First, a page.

Quiz: Remember the definition of mal de mer?


[in-gres] /ˈɪn grɛs/
the act of going in or entering.
the right to enter.
a means or place of entering; entryway.
Astronomy, immersion (def 5).
late Middle English
1400-50; late Middle English < Latin ingressus a going in, commencing, equivalent to ingred-, stem of ingredī to go or step into, commence (see in-2, gradient) + -tus suffix of v. action, with -dt- > -ss-
Related forms
[in-gresh-uh n] /ɪnˈgrɛʃ ən/ (Show IPA),
noun Unabridged
Based on the Random House Dictionary, © Random House, Inc. 2015.
Cite This Source
Examples from the web for ingress
  • The difficulty of obtaining ingress to the hall, owing to the crowd that.
  • It's an invasion, with helicopters and supply lines and routes of ingress and escape.
  • It also has a convenient tilt-away provision for easy ingress and egress.
  • Mike noted that the developer has requested a variance allowing for one point of ingress-egress.
British Dictionary definitions for ingress


the act of going or coming in; an entering
a way in; entrance
the right or permission to enter
(astronomy) another name for immersion (sense 2)
Derived Forms
ingression (ɪnˈɡrɛʃən) noun
Word Origin
C15: from Latin ingressus, from ingredī to go in, from gradī to step, go
Collins English Dictionary - Complete & Unabridged 2012 Digital Edition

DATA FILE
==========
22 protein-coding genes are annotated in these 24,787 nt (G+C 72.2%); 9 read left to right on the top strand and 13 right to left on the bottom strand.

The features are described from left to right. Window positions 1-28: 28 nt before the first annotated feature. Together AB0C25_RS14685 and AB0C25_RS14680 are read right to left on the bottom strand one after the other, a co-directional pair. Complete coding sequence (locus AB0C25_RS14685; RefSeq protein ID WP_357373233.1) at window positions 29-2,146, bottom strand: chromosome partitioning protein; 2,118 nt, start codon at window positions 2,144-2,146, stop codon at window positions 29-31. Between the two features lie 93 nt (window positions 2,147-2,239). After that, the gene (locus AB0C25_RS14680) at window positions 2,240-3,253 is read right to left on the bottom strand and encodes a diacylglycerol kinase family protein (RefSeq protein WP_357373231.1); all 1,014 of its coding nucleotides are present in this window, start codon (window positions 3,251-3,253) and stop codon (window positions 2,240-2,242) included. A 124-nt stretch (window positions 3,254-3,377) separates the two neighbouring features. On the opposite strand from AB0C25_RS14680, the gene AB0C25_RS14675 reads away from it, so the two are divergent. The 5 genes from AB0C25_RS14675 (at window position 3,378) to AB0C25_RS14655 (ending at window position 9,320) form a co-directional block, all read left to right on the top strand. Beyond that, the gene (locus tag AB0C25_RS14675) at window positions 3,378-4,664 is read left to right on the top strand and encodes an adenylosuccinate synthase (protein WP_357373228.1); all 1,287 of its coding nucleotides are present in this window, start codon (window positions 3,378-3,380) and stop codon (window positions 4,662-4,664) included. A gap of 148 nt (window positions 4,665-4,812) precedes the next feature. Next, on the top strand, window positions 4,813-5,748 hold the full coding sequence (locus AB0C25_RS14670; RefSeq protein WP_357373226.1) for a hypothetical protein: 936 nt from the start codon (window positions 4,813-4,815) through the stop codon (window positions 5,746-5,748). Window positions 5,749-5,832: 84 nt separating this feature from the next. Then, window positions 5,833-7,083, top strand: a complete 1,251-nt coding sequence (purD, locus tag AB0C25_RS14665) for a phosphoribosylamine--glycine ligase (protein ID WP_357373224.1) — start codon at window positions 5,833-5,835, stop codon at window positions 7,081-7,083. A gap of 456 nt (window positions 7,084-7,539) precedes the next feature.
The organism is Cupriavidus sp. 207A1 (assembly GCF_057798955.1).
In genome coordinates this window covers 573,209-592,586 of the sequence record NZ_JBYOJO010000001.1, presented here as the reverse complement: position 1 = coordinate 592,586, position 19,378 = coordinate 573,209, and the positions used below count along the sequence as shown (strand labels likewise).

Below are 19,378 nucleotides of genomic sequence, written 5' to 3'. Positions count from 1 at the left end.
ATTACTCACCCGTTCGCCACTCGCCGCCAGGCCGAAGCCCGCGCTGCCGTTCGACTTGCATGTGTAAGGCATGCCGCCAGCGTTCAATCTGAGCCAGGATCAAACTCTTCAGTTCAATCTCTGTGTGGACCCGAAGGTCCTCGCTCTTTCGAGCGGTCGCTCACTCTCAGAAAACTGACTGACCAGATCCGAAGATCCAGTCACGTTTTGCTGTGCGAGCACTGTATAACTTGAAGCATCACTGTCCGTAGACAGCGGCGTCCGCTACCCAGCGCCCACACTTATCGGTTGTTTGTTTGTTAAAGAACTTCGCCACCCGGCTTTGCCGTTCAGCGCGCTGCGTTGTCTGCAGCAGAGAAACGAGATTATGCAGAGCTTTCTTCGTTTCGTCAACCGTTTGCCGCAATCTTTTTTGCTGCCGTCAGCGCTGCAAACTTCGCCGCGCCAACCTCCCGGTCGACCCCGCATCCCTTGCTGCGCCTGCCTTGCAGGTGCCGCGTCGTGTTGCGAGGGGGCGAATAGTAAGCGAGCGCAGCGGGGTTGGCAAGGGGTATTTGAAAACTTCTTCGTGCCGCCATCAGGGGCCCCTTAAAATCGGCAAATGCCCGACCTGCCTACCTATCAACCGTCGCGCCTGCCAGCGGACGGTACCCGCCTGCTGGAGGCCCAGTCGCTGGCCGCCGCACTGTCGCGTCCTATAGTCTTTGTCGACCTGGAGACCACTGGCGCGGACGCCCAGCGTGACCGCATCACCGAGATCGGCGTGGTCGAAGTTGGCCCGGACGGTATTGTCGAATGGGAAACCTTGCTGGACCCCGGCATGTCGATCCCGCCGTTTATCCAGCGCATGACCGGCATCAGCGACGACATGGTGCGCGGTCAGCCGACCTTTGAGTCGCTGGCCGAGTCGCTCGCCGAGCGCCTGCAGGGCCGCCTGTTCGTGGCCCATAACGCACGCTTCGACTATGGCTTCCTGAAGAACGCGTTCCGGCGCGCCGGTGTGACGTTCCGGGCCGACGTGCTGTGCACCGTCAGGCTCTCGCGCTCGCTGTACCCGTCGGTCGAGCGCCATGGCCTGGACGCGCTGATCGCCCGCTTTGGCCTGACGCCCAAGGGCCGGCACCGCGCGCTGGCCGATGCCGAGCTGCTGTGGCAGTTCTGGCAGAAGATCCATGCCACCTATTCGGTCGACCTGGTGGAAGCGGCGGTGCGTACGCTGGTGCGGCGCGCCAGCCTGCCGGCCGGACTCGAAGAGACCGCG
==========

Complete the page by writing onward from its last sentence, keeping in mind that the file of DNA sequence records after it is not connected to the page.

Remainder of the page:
© William Collins Sons & Co. Ltd. 1979, 1986 © HarperCollins
Publishers 1998, 2000, 2003, 2005, 2006, 2007, 2009, 2012
Cite This Source
Word Origin and History for ingress

mid-15c., from Latin ingressus "an advance; walking; an entry," from past participle stem of ingredi "to step into, enter" (see ingredient). The verb, sometimes said to be American English, is attested from early 14c.

Online Etymology Dictionary, © 2010 Douglas Harper
Cite This Source
Encyclopedia Article for ingress

in astronomy, the apparent entrance of a smaller body upon the disk of a larger one as the smaller passes between the larger and the observer-e.g., the entrance of a satellite or its shadow on the disk of a planet. The term is also applied to the Moon's entrance into the Earth's shadow at the start of a lunar eclipse and to the Sun's entrance into a zodiacal constellation.

Learn more about ingress with a free trial on
Encyclopedia Britannica, 2008. Encyclopedia Britannica Online.
Cite This Source

Word of the Day

Difficulty index for ingress

Some English speakers likely know this word

Word Value for ingress

Scrabble Words With Friends

Nearby words for ingress